April 19, 2011
“It is too early to establish any coherent pattern to Dwan’s career as a whole, but it may very well be that Dwan will turn out to be the last of the old masters. …there may be much more to be said…” -Andrew Sarris, The American Cinema
“My weakness was that I’d take anything. If it was a challenge to me, I’d take a bad story and try to make it good.” -Allan Dwan to Peter Bogdanovich, Who the Devil Made It
Allan Dwan has one of the more intimidating IMDB pages, with 405 directorial credits listed, spanning the years 1911 -1961. As with my on-going infatuation with Raoul Walsh, my haphazard path to Allan Dwan began with a random repertory screening, this time at Anthology Film Archives. The French filmmaker and critic Serge Bozon (La France), programmed an evening of idiosyncratic Westerns that handle male friendship in starkly different terms: Dwan’s Tennessee’s Partner (1955) and Jacques Tourneur’s Canyon Passage (1946). The former is a tender and forthright charmer, while the latter is an opaque and elliptical mystery. As I’ve been frequently enraptured by Tourneur recently (see here), I was surprised to find I found myself more wrapped up in the laconic rhythms of the Dwan film (although both are equally worthy). I then quickly queued up his two other 1955 features, Pearl of the South Pacific and Escape to Burma – and so I begin another auteurist binge.
Tennessee’s Partner (’55) was part of a string of low-budget action films that producer Benedict Bogeaus was packaging together for RKO. Jacques Tourneur had already pitched in with Appointment in Honduras (1953), while Don Siegel kicked off the remarkable string with Count the Hours that same year. Dwan would direct ten of these cheapies (three in ’55 alone), almost all of which used the same proficient crew of old pros, including cinematographer John Alton, art director Van Nest Polglase, editor James Leicester and composer Louis Forbes. In his study of Tourneur, The Cinema of Nightfall, Chris Fujiwara notes that “According to Dwan, Bogeaus’ budgets were never more than around $800,000 to $850,000, and the schedules were about fifteen days.” As Dwan told Bogdanovich:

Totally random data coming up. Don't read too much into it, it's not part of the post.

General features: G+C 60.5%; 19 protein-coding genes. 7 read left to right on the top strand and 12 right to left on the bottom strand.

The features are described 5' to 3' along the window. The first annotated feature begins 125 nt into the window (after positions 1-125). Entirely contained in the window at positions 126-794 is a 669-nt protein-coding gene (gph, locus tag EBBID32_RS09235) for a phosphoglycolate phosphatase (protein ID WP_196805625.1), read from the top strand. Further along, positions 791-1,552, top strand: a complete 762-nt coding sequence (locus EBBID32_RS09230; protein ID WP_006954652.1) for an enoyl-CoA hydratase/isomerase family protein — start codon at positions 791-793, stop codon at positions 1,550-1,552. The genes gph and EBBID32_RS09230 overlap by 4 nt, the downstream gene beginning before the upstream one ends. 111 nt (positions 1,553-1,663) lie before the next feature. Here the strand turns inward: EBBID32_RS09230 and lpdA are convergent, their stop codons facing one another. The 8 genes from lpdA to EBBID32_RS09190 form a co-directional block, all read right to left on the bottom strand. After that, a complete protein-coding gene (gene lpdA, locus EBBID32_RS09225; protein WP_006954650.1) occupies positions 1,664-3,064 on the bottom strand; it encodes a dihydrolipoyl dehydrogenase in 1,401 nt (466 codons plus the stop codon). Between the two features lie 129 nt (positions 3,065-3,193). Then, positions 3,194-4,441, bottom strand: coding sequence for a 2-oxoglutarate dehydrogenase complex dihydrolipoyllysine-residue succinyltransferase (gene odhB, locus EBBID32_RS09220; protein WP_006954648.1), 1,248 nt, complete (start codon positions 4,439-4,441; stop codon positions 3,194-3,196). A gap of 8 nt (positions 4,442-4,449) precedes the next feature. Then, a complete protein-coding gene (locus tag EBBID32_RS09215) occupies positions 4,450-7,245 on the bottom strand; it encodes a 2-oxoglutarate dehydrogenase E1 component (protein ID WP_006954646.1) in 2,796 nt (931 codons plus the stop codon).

Ben Bogeaus had lost his shirt on a bunch of pictures that he produced, and for a long time he did nothing. But he had been friendly with a fellow who became the general manager for RKO studios under Howard Hughes, and when they decided to encourage independent producers to come in and make pictures, they also loet Bogeaus in because of the previous relationship with the studio manager. The president of the company was…my old friend Jim Grainger. Now Bogeaus was notoriously extravagant in the early days, and they weren’t too confident that he could safely handle the kind of budget he’d have to use, so to give himself some security, Grainger reached out for someone with experience to go in and work with Bogeaus.
The mandate was to finish under budget and on time, and Bogeaus, no longer extravagant, became rather notorious for cutting corners. On Dwan’s last film, Most Dangerous Man Alive (1961), Bogeaus hired the crew on the lower wages of a two-part television pilot, even though it was intended as a theatrical feature all along.
This cheapness extends to the aspect ratio, for instead of paying for the CinemaScope process, RKO introduced the cut-rate SuperScope process, which essentially crops a 4×3 frame into 16×9. Glenn Kenny broke it down at MUBI: